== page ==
Saturday, March 6, 2010

A Time When "Manure" Smelled SO GOOD!

Most people, when you say you've lived in New York, think of the city.  Think as far from that as you can, and you come to some of the most beautiful country farmland God has ever made!
I was commenting to another blogger about my take on "manure" - she said it would be good to write it down here in my blog, so I will :) 
My husband is originally from Western, NY.  He lived in a little town called Pike, close to Bliss, close to Warsaw, but so you'll really understand where it's located, it's about 50 miles southeast of Buffalo.  When we met, he was living here in Western, NC.  That's a whole other story about God's divine working in two peoples' lives.  I'll explain about that in another post.
We had often talked about going up to NY to live.  At the time, we had a young son 18 months old and I'd never really been anywhere except close within the confines of western NC.   We decided to move up and give it a try!
I got a big western NY welcome when it snowed on Mother's Day :)  We had only been there a few days and were moving into the old farmhouse that belonged to my husband's grandfather, and was, indeed, the place where HIS mother was born (in a little tiny room off from the bathroom-was the birthing room).  I used it as a playroom for my son after we had moved.  This sweet little Southern gal was ready to rough it.  lol......oh ignorance is such bliss!  I grew up in a factory village where there were lots of houses close together and always enough kids to make a ball team, or play "rock school" or "kick the can", or hide and seek.......well you get the gist.....things most of today's kids would think were "lame".  lol 
Ok, back at the farmhouse.......our closest neighbor was at least a half mile to a mile away.  When it snowed, nothing stopped, everything kept on going as usual.  But the snow plows were always out, everyday, several times a day. 
From my perspective, I think it snowed the most up there the three years we were there.  By roughing it, I mean we totally heated with wood, there was no other form of heat in the house.  I also cooked on a wood cook stove, for which I was responsible for keeping MY firewood cut, while my husband kept the larger chunks cut for the big huge stove in the living room.....which by the way, heated the whole upstairs as well.  One day a man came to our back door holding up a big fat Canadian Goose he'd killed while hunting on the spread.  He wanted me to have it as a "thank you" for allowing him to hunt on the property.  I didn't know anything about dressing out anything!  So, my husband did the dirty work when he got home and I found a luscious recipe for cooked goose with bread and apple stuffing.  That was the first and last goose I've cooked. :)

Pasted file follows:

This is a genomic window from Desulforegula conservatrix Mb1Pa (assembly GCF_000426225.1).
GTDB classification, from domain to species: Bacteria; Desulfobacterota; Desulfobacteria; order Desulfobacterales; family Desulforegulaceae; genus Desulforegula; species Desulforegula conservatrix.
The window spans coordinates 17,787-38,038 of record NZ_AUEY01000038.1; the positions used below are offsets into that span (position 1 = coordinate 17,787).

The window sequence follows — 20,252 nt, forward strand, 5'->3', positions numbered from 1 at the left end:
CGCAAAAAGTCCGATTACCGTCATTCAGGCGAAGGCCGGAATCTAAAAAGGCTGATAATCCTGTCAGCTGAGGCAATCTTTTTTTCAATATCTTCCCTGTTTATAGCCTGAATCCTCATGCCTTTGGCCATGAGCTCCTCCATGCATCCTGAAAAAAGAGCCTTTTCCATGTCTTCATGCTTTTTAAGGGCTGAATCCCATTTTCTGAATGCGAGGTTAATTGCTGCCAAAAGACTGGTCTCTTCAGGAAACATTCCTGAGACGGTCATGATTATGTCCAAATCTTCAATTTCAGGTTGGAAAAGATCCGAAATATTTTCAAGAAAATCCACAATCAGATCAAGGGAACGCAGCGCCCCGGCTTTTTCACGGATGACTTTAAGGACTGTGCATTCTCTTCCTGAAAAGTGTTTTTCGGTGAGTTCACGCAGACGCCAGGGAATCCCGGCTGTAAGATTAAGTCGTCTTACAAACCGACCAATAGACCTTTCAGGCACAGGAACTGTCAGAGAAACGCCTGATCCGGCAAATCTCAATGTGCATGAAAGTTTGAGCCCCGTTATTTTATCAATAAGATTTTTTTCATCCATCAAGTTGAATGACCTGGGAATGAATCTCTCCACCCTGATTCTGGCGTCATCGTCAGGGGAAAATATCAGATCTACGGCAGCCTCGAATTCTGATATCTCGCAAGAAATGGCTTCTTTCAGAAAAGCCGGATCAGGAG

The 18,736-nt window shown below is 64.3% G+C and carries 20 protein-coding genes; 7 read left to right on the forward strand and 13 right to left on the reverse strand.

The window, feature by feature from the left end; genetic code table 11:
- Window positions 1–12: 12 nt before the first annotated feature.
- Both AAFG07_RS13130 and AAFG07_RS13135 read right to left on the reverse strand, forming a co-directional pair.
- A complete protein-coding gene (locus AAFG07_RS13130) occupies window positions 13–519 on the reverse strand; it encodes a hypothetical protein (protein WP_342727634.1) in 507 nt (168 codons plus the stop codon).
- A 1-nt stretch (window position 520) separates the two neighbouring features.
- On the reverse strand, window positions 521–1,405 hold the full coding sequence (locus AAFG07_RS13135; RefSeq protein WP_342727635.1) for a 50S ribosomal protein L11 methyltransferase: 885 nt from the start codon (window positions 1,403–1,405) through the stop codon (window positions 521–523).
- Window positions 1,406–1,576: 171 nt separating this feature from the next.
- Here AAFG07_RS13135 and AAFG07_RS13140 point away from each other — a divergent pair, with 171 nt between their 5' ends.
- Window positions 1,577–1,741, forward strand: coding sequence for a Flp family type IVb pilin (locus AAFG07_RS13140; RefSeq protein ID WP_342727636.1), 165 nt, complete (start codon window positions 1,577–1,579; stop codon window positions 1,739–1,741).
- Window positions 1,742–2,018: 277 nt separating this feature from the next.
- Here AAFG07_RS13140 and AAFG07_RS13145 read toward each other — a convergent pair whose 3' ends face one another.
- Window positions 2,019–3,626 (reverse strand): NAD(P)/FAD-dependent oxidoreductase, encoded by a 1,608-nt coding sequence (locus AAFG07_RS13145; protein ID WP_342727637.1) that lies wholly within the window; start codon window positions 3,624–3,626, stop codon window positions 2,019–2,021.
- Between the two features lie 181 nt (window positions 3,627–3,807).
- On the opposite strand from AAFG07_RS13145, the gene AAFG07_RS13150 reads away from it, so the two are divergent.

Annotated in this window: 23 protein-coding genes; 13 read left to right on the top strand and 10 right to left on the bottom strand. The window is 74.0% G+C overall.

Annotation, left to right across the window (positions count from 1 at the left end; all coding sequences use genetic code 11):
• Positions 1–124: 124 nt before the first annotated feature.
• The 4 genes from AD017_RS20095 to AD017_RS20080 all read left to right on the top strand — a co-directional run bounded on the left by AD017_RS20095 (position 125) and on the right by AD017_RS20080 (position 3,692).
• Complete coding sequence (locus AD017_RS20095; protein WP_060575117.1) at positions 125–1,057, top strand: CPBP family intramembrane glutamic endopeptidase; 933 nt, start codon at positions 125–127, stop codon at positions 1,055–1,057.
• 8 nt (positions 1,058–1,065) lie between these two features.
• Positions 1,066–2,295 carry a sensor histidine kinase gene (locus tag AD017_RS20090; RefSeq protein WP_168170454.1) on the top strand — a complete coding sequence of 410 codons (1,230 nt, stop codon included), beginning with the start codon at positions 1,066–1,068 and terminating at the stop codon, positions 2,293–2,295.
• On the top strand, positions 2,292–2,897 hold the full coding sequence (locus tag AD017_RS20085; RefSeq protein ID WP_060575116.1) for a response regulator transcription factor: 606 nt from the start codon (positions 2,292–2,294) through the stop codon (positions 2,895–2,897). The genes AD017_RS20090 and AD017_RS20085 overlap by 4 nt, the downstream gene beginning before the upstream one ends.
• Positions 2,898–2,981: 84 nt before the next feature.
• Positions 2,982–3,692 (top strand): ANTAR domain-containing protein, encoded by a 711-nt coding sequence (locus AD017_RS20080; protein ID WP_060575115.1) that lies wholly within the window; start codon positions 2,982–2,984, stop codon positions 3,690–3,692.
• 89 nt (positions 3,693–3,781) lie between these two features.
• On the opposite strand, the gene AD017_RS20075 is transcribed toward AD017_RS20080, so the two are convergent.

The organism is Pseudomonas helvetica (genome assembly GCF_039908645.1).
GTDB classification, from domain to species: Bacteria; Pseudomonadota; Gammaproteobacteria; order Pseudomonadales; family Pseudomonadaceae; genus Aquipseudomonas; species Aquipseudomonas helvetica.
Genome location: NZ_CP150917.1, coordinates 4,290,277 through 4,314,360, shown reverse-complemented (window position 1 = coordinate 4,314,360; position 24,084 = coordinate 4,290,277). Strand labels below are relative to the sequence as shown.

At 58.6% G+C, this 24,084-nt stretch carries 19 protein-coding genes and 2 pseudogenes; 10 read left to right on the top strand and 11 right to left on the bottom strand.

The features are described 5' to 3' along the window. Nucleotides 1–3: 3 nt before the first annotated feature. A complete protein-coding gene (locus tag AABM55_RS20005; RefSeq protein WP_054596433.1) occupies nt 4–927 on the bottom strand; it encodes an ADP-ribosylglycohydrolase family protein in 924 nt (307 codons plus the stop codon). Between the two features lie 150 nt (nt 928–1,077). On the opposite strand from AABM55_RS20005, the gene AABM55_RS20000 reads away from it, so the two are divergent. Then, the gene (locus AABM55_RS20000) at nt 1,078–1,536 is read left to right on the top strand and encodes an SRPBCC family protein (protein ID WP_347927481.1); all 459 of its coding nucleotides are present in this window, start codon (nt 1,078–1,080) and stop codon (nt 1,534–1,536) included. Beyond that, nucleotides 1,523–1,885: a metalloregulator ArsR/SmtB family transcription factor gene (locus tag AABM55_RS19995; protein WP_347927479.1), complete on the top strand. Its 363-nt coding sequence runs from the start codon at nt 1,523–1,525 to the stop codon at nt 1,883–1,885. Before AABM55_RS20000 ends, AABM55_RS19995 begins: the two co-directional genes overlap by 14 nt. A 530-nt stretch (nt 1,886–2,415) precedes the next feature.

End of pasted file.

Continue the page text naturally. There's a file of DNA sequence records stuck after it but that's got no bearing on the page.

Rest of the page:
We spent our last winter there when the weather was the harshest.  I can remember going through a blizzard with winds sustained at 70 mph, gusts more than that -- watching our windows bow in until we thought they would burst.  I wanted to totally experience this blizzard, so I took a walk outside, right into the wind and it didn't take long to get back inside because the snow blown at that rate made it feel like little needles were being pierced into my legs and  Ok, it was probably a little dumb, but I'd never been in a blizzard before and I wanted to "experience" it.  I did, I went back into the house, and I'll never do that again. 
There was farmland all around us, I mean hundreds of acres as far as the eye could see.  The first year we were there, beans had been sown into the leased fields around us.  Gleaning is such a wonderful thing......goes way back into the Old Testament when the Lord was giving his rules to the Israelites.  They were to always leave a little around the edges for those who were without, to go in and pick what was left over.  That year we had no need to plant beans!
I became pregnant with our second son while living in New York.  I remember he was born April 12th, and a week before he arrived, it snowed so bad, my husband had to climb out the window to shovel enough snow to open the front door.  And yes, I was still hauling wood that late in my pregnancy, but only small pieces and very carefully.
Ok, I know I'm going on and on, now down to the manure.  After close to 3 years of living in an area where you saw nothing green from sometimes late October until April or May, I had super cabin fever.  I went out onto the back porch to enjoy the sunshine and then I smelled it!  Manure!  Oh boy, it smelled so sweet.  It meant the farmers were out, getting ready for Spring, getting ready to plant, getting ready for green!!  So, to this day, I always love the smell of manure and thank God for it!!  mimito5

1 comment:

  1. So... you did it! Shared your experiences 'on the farm'! I liked the climbing out the window to shovel snow part. Oh boy, I guess we can add our names to the list of women known as 'Pioneers'! (see, I haven't dissappeared, I'm still roaming around BlogLand--but I'm getting some things done!) Have a great day!